Background: Adverse drug reactions (ADRs) represent a major health concern. Death is the ultimate adverse drug outcome. Despite its importance, the frequency of fatal adverse drug reactions (FADRs) is to a large extent unknown. Although spontaneous reporting data cannot give an exact estimate of the magnitude of drug-related mortality, it may highlight the large dimensions of this public health problem, as shown by some recent studies. Objective: To describe the pattern of reported FADRs by analysing data from the national spontaneous reporting system in Italy. Methods: The Italian Medicines Agency (AIFA) runs a pharmacovigilance database where all the Individual Case Safety Reports (since January 2001) were stored. We selected and then analysed in detail all the case reports (up to the end of December 2006) in which death was reported as the outcome. We included in the study only FADR case reports with a probable or possible causality assessment, according to the criteria established by the World Health Organisation (WHO). In line with the Italian reporting form, we divided FADR reports into two groups: ì) suspected ADRs that caused death; ìì) suspected ADRs that contributed to death. Results: In the AIFA database 38,507 suspected ADR case reports were collected, out of which 641 (1.66%) had a fatal outcome. We analysed 450 case reports (1.17% of total reports), 159 (35.33%) of them causing the patient’s death and 291 (64.67%) contributing to death. The annual percentage of FADR reports followed a constant trend during the six-year period. The majority of fatal reports (79%) were sent by hospital doctors. In total, 222 different drugs were suspected as causes of FADRs. Systemic anti-infective drugs were the drug category associated with the highest percentage of FADRs (21.9%), followed by antineoplastic and immunomodulating agents (18.8%), and by nervous system drugs (14.8%). Other drug categories involved in the fatal case reports were antithrombotic agents, NSAIDs and contrast media. Conclusion: In our analysis we found that the drugs most frequently involved in FADRs were drugs of wide usage, with a narrow therapeutic range or those which caused serious skin or systemic allergic reactions. Ceftriaxone, ticlopidine and nimesulide were associated with the highest number of fatal case reports; the related FADRs were already known and typical of each of these drugs. We highlight some cases reflecting probable inappropriate drug use by Italian physicians. Many FADRs might be preventable through better medical and prescribing practice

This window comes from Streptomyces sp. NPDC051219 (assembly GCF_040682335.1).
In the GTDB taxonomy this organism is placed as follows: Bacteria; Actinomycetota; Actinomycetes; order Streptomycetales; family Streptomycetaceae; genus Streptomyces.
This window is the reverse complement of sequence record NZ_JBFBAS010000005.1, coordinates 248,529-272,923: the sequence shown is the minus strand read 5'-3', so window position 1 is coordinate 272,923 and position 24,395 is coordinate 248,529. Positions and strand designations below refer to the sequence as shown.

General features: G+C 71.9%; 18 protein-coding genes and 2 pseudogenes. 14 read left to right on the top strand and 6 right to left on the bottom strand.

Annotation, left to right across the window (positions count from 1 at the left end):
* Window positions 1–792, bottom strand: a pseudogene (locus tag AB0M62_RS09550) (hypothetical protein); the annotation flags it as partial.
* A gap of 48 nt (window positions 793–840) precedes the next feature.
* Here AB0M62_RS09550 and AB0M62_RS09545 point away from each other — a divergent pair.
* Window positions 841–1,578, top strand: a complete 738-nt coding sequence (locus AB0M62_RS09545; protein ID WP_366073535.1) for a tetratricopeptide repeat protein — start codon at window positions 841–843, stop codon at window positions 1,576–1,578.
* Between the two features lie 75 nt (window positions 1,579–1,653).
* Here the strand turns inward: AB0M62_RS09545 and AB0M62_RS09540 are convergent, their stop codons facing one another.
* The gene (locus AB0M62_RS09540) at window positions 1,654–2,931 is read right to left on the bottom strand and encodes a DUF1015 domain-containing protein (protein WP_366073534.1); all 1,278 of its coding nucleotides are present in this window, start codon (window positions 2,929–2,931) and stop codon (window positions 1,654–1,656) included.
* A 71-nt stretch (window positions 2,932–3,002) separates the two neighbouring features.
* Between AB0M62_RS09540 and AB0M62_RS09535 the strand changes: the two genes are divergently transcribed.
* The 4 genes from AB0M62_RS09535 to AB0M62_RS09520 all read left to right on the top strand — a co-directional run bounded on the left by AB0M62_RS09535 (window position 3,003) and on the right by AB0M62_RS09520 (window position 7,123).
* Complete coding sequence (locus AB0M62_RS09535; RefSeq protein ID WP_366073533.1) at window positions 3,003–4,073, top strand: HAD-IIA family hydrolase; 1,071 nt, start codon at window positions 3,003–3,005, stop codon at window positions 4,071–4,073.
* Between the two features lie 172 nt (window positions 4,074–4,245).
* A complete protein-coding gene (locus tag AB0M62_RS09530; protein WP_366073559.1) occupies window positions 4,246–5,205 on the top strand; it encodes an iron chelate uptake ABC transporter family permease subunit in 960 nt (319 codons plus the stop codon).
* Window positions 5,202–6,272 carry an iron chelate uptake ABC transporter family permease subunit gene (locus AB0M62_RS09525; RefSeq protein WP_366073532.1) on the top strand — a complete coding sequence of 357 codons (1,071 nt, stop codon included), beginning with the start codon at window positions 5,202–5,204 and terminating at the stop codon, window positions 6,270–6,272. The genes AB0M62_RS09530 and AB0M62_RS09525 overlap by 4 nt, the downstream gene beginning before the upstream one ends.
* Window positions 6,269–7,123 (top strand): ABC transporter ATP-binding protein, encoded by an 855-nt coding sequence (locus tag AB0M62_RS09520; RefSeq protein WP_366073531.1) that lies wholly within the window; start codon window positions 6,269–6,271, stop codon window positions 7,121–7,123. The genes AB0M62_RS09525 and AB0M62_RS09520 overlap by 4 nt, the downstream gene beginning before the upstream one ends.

Drug-related deaths: analysis of the Italian spontaneous reporting database

LEONE, Roberto;CONFORTI, Anita;MORETTI, Ugo;
2008

Abstract

Background: Adverse drug reactions (ADRs) represent a major health concern. Death is the ultimate adverse drug outcome. Despite its importance, the frequency of fatal adverse drug reactions (FADRs) is to a large extent unknown. Although spontaneous reporting data cannot give an exact estimate of the magnitude of drug-related mortality, it may highlight the large dimensions of this public health problem, as shown by some recent studies. Objective: To describe the pattern of reported FADRs by analysing data from the national spontaneous reporting system in Italy. Methods: The Italian Medicines Agency (AIFA) runs a pharmacovigilance database where all the Individual Case Safety Reports (since January 2001) were stored. We selected and then analysed in detail all the case reports (up to the end of December 2006) in which death was reported as the outcome. We included in the study only FADR case reports with a probable or possible causality assessment, according to the criteria established by the World Health Organisation (WHO). In line with the Italian reporting form, we divided FADR reports into two groups: ì) suspected ADRs that caused death; ìì) suspected ADRs that contributed to death. Results: In the AIFA database 38,507 suspected ADR case reports were collected, out of which 641 (1.66%) had a fatal outcome. We analysed 450 case reports (1.17% of total reports), 159 (35.33%) of them causing the patient’s death and 291 (64.67%) contributing to death. The annual percentage of FADR reports followed a constant trend during the six-year period. The majority of fatal reports (79%) were sent by hospital doctors. In total, 222 different drugs were suspected as causes of FADRs. Systemic anti-infective drugs were the drug category associated with the highest percentage of FADRs (21.9%), followed by antineoplastic and immunomodulating agents (18.8%), and by nervous system drugs (14.8%). Other drug categories involved in the fatal case reports were antithrombotic agents, NSAIDs and contrast media. Conclusion: In our analysis we found that the drugs most frequently involved in FADRs were drugs of wide usage, with a narrow therapeutic range or those which caused serious skin or systemic allergic reactions. Ceftriaxone, ticlopidine and nimesulide were associated with the highest number of fatal case reports; the related FADRs were already known and typical of each of these drugs. We highlight some cases reflecting probable inappropriate drug use by Italian physicians. Many FADRs might be preventable through better medical and prescribing practice
mortality; adverse drug reactions; pharmacovigilance
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Utilizza questo identificativo per citare o creare un link a questo documento: http://hdl.handle.net/11562/319709
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